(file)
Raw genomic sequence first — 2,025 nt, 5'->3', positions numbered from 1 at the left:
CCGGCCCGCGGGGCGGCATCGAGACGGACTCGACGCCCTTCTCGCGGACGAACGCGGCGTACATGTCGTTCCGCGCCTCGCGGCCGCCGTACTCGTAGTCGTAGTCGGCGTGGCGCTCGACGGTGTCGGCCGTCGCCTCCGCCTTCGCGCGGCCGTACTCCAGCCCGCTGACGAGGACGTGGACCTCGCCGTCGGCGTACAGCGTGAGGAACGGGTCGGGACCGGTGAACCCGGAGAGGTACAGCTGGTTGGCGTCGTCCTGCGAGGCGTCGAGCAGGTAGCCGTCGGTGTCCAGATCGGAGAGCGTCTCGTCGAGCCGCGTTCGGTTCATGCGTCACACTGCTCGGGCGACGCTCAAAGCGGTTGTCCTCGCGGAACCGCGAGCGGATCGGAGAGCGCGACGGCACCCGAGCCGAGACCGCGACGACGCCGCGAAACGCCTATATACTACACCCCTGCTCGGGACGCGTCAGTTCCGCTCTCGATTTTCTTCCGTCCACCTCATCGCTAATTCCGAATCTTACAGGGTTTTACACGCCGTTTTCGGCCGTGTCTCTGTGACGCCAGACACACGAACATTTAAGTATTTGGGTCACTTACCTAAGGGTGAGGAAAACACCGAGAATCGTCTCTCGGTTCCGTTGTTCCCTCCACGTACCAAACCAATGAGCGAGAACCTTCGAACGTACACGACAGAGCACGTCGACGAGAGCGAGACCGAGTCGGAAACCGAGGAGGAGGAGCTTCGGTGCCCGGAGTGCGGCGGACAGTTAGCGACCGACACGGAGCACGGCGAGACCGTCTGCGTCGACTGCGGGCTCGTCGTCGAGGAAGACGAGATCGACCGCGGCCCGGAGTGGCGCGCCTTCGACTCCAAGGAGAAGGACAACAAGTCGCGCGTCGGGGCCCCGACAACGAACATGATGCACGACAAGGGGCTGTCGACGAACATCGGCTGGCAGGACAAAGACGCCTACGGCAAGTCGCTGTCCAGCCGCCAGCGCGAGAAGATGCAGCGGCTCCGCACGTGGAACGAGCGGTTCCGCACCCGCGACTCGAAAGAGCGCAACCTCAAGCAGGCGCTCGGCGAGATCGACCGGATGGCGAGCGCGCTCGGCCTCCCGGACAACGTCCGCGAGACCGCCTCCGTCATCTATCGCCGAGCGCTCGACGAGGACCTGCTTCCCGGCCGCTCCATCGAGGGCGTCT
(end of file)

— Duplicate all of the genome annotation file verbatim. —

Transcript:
Raw genomic sequence first — 2,025 nt, 5'->3', positions numbered from 1 at the left:
CCGGCCCGCGGGGCGGCATCGAGACGGACTCGACGCCCTTCTCGCGGACGAACGCGGCGTACATGTCGTTCCGCGCCTCGCGGCCGCCGTACTCGTAGTCGTAGTCGGCGTGGCGCTCGACGGTGTCGGCCGTCGCCTCCGCCTTCGCGCGGCCGTACTCCAGCCCGCTGACGAGGACGTGGACCTCGCCGTCGGCGTACAGCGTGAGGAACGGGTCGGGACCGGTGAACCCGGAGAGGTACAGCTGGTTGGCGTCGTCCTGCGAGGCGTCGAGCAGGTAGCCGTCGGTGTCCAGATCGGAGAGCGTCTCGTCGAGCCGCGTTCGGTTCATGCGTCACACTGCTCGGGCGACGCTCAAAGCGGTTGTCCTCGCGGAACCGCGAGCGGATCGGAGAGCGCGACGGCACCCGAGCCGAGACCGCGACGACGCCGCGAAACGCCTATATACTACACCCCTGCTCGGGACGCGTCAGTTCCGCTCTCGATTTTCTTCCGTCCACCTCATCGCTAATTCCGAATCTTACAGGGTTTTACACGCCGTTTTCGGCCGTGTCTCTGTGACGCCAGACACACGAACATTTAAGTATTTGGGTCACTTACCTAAGGGTGAGGAAAACACCGAGAATCGTCTCTCGGTTCCGTTGTTCCCTCCACGTACCAAACCAATGAGCGAGAACCTTCGAACGTACACGACAGAGCACGTCGACGAGAGCGAGACCGAGTCGGAAACCGAGGAGGAGGAGCTTCGGTGCCCGGAGTGCGGCGGACAGTTAGCGACCGACACGGAGCACGGCGAGACCGTCTGCGTCGACTGCGGGCTCGTCGTCGAGGAAGACGAGATCGACCGCGGCCCGGAGTGGCGCGCCTTCGACTCCAAGGAGAAGGACAACAAGTCGCGCGTCGGGGCCCCGACAACGAACATGATGCACGACAAGGGGCTGTCGACGAACATCGGCTGGCAGGACAAAGACGCCTACGGCAAGTCGCTGTCCAGCCGCCAGCGCGAGAAGATGCAGCGGCTCCGCACGTGGAACGAGCGGTTCCGCACCCGCGACTCGAAAGAGCGCAACCTCAAGCAGGCGCTCGGCGAGATCGACCGGATGGCGAGCGCGCTCGGCCTCCCGGACAACGTCCGCGAGACCGCCTCCGTCATCTATCGCCGAGCGCTCGACGAGGACCTGCTTCCCGGCCGCTCCATCGAGGGCGTCT